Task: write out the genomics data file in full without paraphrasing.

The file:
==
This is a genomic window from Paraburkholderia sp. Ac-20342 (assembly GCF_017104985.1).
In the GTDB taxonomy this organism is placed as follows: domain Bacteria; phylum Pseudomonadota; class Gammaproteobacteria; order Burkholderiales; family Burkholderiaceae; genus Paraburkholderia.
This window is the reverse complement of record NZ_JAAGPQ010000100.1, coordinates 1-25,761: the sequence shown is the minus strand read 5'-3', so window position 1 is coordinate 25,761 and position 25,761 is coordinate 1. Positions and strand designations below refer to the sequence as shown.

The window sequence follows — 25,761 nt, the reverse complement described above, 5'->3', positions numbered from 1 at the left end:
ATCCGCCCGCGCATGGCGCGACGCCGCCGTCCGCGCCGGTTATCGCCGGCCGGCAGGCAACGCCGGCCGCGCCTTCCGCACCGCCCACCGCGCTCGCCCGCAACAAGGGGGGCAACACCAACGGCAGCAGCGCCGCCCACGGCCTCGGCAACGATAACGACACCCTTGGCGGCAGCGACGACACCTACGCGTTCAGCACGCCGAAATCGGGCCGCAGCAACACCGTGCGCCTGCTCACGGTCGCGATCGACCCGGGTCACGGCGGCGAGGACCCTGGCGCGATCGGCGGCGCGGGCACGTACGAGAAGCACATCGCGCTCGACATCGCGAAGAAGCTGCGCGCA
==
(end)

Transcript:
This is a genomic window from Paraburkholderia sp. Ac-20342 (assembly GCF_017104985.1).
In the GTDB taxonomy this organism is placed as follows: domain Bacteria; phylum Pseudomonadota; class Gammaproteobacteria; order Burkholderiales; family Burkholderiaceae; genus Paraburkholderia.
This window is the reverse complement of record NZ_JAAGPQ010000100.1, coordinates 1-25,761: the sequence shown is the minus strand read 5'-3', so window position 1 is coordinate 25,761 and position 25,761 is coordinate 1. Positions and strand designations below refer to the sequence as shown.

The window sequence follows — 25,761 nt, the reverse complement described above, 5'->3', positions numbered from 1 at the left end:
ATCCGCCCGCGCATGGCGCGACGCCGCCGTCCGCGCCGGTTATCGCCGGCCGGCAGGCAACGCCGGCCGCGCCTTCCGCACCGCCCACCGCGCTCGCCCGCAACAAGGGGGGCAACACCAACGGCAGCAGCGCCGCCCACGGCCTCGGCAACGATAACGACACCCTTGGCGGCAGCGACGACACCTACGCGTTCAGCACGCCGAAATCGGGCCGCAGCAACACCGTGCGCCTGCTCACGGTCGCGATCGACCCGGGTCACGGCGGCGAGGACCCTGGCGCGATCGGCGGCGCGGGCACGTACGAGAAGCACATCGCGCTCGACATCGCGAAGAAGCTGCGCGCA